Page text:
scam or not?

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scam or not?

Tori Hernandez
Hello: I just got a message on my iMac “Your Apple ID and phone number are now being used for fictive on a new iPhone”

Yesterday, I updated to the IOS 11.3

Could this have something to do with this WRONG message. I do NOT have a new iPhone.


Tori Hernandez
415 272 1944

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Re: scam or not?

Marilyn Matty

DO NOT ANSWER THIS OR CLICK ON ANY LINKS. It's probably ransomware; if not, it's either a scam or spam. This happened to my mother recently, and I told her to call Apple's iPhone help number, who told her not to answer it, or any message like it, under any circumstances. 

The iPhone Tech Support number is 1-800-694-7466.

My mother has also gotten phone calls with the same bs, and she's blocked the messages.

Marilyn



On Mar 31, 2018, at 12:57 PM, Tori Hernandez <[hidden email]> wrote:

Hello: I just got a message on my iMac “Your Apple ID and phone number are now being used for fictive on a new iPhone”

Yesterday, I updated to the IOS 11.3

Could this have something to do with this WRONG message. I do NOT have a new iPhone.





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Re: scam or not?

Alexander Forbes
In reply to this post by Tori Hernandez


On Mar 31, 2018, at 9:57 AM, Tori Hernandez <[hidden email]> wrote:

Hello: I just got a message on my iMac “Your Apple ID and phone number are now being used for fictive on a new iPhone”

In my experience, I get these messages pretty much whenever I update Mac OS or iOS. Online devices go into Code Red, thinking they have discovered new devices. You are then generally rewarded witht a six or eight digit code on one device, to be entered onto the other device in order to allow the connection through iCloud.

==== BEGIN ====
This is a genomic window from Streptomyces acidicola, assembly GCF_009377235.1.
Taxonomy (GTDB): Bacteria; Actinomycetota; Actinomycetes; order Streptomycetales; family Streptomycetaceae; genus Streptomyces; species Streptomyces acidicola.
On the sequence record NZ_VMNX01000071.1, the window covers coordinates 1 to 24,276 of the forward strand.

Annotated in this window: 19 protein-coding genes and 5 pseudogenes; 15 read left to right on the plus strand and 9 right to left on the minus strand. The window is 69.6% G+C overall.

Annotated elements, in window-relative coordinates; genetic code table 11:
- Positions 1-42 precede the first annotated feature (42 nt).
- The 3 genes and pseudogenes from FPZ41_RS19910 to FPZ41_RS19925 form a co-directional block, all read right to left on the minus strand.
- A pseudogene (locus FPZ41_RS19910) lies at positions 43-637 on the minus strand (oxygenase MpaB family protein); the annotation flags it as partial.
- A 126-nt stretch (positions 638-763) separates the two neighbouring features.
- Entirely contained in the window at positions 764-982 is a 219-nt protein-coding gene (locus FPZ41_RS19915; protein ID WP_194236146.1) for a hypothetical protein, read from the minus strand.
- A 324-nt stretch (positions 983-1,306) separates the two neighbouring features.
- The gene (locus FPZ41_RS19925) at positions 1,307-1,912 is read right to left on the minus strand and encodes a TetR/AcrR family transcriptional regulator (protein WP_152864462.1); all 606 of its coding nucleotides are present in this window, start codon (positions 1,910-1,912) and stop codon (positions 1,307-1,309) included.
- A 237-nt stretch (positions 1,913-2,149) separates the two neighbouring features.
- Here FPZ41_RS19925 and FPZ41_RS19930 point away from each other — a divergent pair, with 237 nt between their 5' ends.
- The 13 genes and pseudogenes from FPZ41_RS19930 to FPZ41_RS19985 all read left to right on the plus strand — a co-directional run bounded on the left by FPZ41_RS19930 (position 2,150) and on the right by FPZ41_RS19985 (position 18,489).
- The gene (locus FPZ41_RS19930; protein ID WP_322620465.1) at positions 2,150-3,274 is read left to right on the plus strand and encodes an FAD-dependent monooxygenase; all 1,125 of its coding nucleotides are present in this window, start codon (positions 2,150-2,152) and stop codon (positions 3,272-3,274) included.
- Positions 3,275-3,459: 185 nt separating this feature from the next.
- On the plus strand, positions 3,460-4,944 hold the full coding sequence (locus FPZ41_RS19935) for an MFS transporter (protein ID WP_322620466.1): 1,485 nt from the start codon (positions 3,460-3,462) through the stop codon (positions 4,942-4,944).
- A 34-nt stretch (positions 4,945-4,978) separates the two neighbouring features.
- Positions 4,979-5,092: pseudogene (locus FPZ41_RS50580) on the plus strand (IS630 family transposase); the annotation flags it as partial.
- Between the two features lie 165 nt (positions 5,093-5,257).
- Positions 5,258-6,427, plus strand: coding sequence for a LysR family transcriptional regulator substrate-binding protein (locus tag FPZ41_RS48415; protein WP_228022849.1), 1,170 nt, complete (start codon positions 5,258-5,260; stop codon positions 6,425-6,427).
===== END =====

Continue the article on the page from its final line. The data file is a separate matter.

Oddly, devices not presently turned on are not affected with the discovery fits when later turned on. I generally leave my iPad Pro off during the day and use it in the evening.

Alex 




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Re: scam or not?

Rodney
In reply to this post by Tori Hernandez

On Mar 31, 2018, at 18:57, Tori Hernandez <[hidden email]> wrote:

Hello: I just got a message on my iMac “Your Apple ID and phone number are now being used for fictive on a new iPhone”

Yesterday, I updated to the IOS 11.3

Could this have something to do with this WRONG message. I do NOT have a new iPhone.

Much depends on your definition of “message” (and maybe “fictive”). If it is a notification, rather than an email, then sometimes Apple sees an iOS upgraded device is a “new” device, and you can ignore it. IIRC, you can go to icloud.com and see which devices have used your account.



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Re: scam or not?

Rodney
In reply to this post by Tori Hernandez
On Mar 31, 2018, at 18:57, Tori Hernandez <[hidden email]> wrote:

Hello: I just got a message on my iMac “Your Apple ID and phone number are now being used for fictive on a new iPhone”

FYI, I just tried signing into my account at iCloud.com via Safari. I hadn’t done this in quite a while. I immediately got an alert on my phone saying a new browser wanted to sign in. There was a map showing the location where the sign in was attempted. I got a 6 digit code on my phone to enter via Safari before I could sign in.

Once logged in, I could click “Settings” on the upper-right corner of the page and see the names of all devices that had signed in with my Apple ID. I also got the following email message: